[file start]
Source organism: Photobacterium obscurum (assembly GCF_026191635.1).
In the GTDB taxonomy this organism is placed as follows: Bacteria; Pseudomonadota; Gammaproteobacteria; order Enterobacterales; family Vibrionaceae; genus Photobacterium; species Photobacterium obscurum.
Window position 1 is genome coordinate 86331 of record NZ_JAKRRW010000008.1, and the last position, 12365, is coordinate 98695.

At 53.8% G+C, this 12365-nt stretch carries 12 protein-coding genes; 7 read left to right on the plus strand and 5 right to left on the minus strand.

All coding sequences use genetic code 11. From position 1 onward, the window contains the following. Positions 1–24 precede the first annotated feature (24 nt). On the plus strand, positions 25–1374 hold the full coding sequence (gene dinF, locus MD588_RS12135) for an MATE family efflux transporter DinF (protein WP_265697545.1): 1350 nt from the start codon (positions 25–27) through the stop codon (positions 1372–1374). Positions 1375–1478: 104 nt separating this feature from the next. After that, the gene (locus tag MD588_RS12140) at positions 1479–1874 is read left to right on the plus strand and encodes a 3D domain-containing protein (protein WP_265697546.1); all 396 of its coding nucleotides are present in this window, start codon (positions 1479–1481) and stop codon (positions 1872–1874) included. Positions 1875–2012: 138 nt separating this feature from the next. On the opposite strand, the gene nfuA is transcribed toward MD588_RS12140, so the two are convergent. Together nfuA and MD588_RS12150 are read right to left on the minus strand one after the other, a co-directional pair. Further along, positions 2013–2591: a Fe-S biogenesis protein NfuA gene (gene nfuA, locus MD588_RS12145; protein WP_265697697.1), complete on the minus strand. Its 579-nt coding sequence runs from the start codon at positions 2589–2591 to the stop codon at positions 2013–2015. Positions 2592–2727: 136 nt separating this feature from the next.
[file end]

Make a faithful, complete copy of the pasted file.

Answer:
Source organism: Photobacterium obscurum (assembly GCF_026191635.1).
In the GTDB taxonomy this organism is placed as follows: Bacteria; Pseudomonadota; Gammaproteobacteria; order Enterobacterales; family Vibrionaceae; genus Photobacterium; species Photobacterium obscurum.
Window position 1 is genome coordinate 86331 of record NZ_JAKRRW010000008.1, and the last position, 12365, is coordinate 98695.

At 53.8% G+C, this 12365-nt stretch carries 12 protein-coding genes; 7 read left to right on the plus strand and 5 right to left on the minus strand.

All coding sequences use genetic code 11. From position 1 onward, the window contains the following. Positions 1–24 precede the first annotated feature (24 nt). On the plus strand, positions 25–1374 hold the full coding sequence (gene dinF, locus MD588_RS12135) for an MATE family efflux transporter DinF (protein WP_265697545.1): 1350 nt from the start codon (positions 25–27) through the stop codon (positions 1372–1374). Positions 1375–1478: 104 nt separating this feature from the next. After that, the gene (locus tag MD588_RS12140) at positions 1479–1874 is read left to right on the plus strand and encodes a 3D domain-containing protein (protein WP_265697546.1); all 396 of its coding nucleotides are present in this window, start codon (positions 1479–1481) and stop codon (positions 1872–1874) included. Positions 1875–2012: 138 nt separating this feature from the next. On the opposite strand, the gene nfuA is transcribed toward MD588_RS12140, so the two are convergent. Together nfuA and MD588_RS12150 are read right to left on the minus strand one after the other, a co-directional pair. Further along, positions 2013–2591: a Fe-S biogenesis protein NfuA gene (gene nfuA, locus MD588_RS12145; protein WP_265697697.1), complete on the minus strand. Its 579-nt coding sequence runs from the start codon at positions 2589–2591 to the stop codon at positions 2013–2015. Positions 2592–2727: 136 nt separating this feature from the next.